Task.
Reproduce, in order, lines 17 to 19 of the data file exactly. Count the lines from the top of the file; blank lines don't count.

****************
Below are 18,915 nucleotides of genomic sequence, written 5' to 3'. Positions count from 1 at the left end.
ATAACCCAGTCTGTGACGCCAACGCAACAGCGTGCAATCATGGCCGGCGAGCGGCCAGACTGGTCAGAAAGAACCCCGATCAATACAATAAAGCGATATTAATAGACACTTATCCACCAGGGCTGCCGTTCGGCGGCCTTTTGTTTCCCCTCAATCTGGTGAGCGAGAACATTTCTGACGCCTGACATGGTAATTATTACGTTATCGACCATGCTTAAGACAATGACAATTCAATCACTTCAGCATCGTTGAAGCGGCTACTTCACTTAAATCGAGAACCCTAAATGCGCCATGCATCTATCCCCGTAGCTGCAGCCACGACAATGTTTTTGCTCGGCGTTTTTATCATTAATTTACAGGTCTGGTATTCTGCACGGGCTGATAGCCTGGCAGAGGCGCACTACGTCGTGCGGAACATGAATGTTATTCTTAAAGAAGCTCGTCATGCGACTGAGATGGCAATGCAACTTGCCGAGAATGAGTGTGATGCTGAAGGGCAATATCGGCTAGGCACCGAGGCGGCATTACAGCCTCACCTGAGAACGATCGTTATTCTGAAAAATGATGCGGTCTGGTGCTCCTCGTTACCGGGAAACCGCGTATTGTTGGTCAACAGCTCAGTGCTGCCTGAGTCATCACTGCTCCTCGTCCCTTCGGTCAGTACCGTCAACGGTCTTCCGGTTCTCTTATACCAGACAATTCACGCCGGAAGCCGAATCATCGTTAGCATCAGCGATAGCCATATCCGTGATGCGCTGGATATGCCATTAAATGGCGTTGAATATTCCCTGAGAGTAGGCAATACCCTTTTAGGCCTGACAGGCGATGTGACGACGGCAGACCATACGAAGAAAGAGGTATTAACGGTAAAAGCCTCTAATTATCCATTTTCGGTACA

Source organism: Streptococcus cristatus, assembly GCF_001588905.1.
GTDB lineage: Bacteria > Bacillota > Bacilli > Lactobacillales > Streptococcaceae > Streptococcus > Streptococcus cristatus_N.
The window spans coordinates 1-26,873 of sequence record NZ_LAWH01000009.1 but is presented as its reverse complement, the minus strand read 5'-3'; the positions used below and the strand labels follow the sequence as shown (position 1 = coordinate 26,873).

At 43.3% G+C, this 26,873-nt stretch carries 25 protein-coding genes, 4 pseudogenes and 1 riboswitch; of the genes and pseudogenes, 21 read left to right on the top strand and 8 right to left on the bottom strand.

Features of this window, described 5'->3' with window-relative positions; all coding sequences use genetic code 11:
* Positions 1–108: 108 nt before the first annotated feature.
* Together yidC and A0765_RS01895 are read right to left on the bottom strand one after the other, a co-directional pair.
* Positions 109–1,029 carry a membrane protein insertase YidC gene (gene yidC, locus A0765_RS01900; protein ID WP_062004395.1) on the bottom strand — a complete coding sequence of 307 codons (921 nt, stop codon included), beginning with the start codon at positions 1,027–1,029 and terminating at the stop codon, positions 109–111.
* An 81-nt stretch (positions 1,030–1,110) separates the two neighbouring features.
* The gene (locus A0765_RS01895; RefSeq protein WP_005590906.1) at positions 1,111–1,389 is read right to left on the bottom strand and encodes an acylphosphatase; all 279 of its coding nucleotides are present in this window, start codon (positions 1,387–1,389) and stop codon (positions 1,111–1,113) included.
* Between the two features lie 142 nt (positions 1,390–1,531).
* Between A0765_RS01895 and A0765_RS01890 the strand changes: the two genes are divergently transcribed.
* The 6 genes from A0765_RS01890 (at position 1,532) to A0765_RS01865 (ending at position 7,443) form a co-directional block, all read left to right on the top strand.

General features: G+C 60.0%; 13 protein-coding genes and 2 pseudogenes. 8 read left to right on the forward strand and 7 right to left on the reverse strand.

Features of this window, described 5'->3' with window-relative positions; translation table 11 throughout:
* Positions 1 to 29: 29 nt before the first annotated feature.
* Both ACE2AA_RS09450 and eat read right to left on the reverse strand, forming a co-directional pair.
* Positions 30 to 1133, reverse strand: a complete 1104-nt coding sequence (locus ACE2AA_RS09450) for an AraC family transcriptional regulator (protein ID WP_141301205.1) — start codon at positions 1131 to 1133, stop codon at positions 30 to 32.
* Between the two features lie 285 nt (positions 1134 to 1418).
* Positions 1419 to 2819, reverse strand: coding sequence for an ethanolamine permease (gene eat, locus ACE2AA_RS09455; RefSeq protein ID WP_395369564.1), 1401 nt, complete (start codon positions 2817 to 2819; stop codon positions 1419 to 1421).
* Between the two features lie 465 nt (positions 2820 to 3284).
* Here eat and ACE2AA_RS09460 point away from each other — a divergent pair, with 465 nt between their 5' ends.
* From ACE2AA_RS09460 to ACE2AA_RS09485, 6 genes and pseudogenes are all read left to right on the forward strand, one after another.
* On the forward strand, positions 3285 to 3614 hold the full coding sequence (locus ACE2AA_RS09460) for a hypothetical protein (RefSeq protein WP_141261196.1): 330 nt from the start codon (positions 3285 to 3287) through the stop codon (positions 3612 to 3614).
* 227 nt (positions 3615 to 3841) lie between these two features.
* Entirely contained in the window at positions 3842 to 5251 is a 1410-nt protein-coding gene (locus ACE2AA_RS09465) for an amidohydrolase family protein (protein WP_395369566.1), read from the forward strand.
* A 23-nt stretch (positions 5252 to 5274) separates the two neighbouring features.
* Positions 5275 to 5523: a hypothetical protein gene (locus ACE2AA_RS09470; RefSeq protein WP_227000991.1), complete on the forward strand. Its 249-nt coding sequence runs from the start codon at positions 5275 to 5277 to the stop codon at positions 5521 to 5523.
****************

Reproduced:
Features of this window, described 5'->3' with window-relative positions; translation table 11 throughout:
* Positions 1 to 29: 29 nt before the first annotated feature.
* Both ACE2AA_RS09450 and eat read right to left on the reverse strand, forming a co-directional pair.